My name is Bob Weltman. I live in Dallas, Texas, America. But I have a family connection to Wielkopolska and to the town of Trzemeszno. The first of my ancestors to arrive in what was then the Posen Province was my great-great-great-grandfather. He was the rabbi in Witkowo from 1820 until his death in 1849.
My great-great-grandparents, Mandel and Jette Kuttner Weltmann were both born in Witkowo but lived in Trzemeszno during the 1860s and the 1870s. Trzemeszno is where their children, including my great-grandfather, Louis Weltmann, grew up. Most likely he and his seven siblings happily played for hours in the streets with the other children of Trzemeszno. Some of the Jewish kids they played with would become the parents and/or grandparents of Trzemeszno victims of the Holocaust. My great-grandfather eventually moved away from Trzemeszno and went to America. His siblings also left Trzemeszno, either for America or for the larger cities of Germany. The Weltmanns who chose to settle in Germany ended up having descendants who died in the Holocaust.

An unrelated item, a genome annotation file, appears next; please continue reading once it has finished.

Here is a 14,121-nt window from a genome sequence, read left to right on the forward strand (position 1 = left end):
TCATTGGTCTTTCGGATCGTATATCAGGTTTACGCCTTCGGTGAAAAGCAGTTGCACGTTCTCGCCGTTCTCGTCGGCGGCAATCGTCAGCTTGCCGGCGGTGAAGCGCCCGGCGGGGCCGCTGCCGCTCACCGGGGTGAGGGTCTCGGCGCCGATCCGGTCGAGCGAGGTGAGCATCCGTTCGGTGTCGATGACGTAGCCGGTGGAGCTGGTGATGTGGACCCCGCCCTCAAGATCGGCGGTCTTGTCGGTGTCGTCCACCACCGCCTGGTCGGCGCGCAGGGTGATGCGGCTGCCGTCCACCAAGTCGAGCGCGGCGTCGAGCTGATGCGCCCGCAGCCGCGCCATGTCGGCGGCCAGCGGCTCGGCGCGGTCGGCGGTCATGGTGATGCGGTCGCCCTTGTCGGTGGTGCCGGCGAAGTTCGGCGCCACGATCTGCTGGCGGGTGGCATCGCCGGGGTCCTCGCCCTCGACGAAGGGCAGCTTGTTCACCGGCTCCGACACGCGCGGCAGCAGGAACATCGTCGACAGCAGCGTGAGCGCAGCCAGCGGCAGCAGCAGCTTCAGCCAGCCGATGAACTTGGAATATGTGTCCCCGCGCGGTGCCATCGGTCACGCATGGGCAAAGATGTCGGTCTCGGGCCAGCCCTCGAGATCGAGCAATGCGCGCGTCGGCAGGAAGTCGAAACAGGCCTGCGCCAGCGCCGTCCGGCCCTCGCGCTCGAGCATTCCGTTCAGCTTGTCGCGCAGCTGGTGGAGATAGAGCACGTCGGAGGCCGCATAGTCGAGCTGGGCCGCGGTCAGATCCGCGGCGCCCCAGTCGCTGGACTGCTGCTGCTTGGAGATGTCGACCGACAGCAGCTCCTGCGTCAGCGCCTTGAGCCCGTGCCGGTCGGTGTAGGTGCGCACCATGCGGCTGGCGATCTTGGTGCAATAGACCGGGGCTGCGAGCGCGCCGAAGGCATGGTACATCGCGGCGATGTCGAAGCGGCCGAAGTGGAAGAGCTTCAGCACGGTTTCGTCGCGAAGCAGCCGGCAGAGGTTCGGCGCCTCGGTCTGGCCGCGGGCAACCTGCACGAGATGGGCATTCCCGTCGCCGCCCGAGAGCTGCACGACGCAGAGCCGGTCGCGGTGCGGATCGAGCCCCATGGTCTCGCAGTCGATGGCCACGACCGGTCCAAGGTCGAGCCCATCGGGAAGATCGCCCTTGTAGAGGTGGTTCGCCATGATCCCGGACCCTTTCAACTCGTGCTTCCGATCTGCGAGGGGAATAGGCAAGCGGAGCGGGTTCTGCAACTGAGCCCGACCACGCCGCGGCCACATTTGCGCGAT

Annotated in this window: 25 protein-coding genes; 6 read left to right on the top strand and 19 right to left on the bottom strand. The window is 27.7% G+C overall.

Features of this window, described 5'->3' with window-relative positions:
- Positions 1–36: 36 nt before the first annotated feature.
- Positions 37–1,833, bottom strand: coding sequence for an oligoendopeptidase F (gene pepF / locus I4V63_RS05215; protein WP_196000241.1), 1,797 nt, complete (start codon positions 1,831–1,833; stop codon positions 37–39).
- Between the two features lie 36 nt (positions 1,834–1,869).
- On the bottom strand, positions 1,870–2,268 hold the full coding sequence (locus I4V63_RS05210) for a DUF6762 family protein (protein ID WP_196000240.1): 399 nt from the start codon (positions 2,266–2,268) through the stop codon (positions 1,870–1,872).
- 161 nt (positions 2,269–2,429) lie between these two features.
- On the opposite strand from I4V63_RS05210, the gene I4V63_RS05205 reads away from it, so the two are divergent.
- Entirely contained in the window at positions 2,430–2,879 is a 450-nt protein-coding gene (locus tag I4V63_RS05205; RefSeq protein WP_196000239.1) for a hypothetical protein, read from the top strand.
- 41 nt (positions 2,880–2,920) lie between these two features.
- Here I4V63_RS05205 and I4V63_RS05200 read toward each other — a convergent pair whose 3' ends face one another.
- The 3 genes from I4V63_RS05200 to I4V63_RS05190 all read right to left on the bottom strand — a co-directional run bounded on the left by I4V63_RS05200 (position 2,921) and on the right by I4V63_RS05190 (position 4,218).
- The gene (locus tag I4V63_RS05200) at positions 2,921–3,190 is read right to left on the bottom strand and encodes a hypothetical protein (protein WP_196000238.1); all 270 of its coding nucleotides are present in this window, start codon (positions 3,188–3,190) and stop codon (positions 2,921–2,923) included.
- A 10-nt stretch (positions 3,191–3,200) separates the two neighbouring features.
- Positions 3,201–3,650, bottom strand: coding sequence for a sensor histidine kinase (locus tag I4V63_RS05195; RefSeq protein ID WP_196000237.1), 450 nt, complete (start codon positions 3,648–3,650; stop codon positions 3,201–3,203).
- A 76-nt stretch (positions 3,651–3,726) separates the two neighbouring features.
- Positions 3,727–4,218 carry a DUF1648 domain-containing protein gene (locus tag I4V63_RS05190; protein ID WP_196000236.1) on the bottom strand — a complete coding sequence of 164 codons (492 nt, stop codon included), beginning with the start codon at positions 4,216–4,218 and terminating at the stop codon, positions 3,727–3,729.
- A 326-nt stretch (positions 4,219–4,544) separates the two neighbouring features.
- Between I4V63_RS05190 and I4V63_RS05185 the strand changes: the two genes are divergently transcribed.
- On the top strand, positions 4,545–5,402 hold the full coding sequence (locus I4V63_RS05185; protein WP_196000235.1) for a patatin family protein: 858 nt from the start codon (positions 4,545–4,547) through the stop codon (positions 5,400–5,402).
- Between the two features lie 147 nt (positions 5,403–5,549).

In the Jewish religion, the prayer recited in memory of the dead is called the Kaddish. It is a very important prayer. We say the prayer to remember and honour our ancestors, usually on the anniversary of their death. It is comforting to a Jew to think that, after they are dead, there will be someone left to say Kaddish for them. But what of those Jews who have no one left to remember their names? Who will say Kaddish for them? During synagogue services, when it is time to say Kaddish, the Rabbi tells the congregation that not only are we saying Kaddish for those that we can name, we are also saying it for Jews, such as the 6 million who perished in the Holocaust, who may have no one left to remember their name. The Kaddish prayer is our way of remembering them.
Remembering is a good thing, even when it can be painful to remember. I am forever grateful to the citizens of Trzemeszno who choose to remember the Jews who once lived there.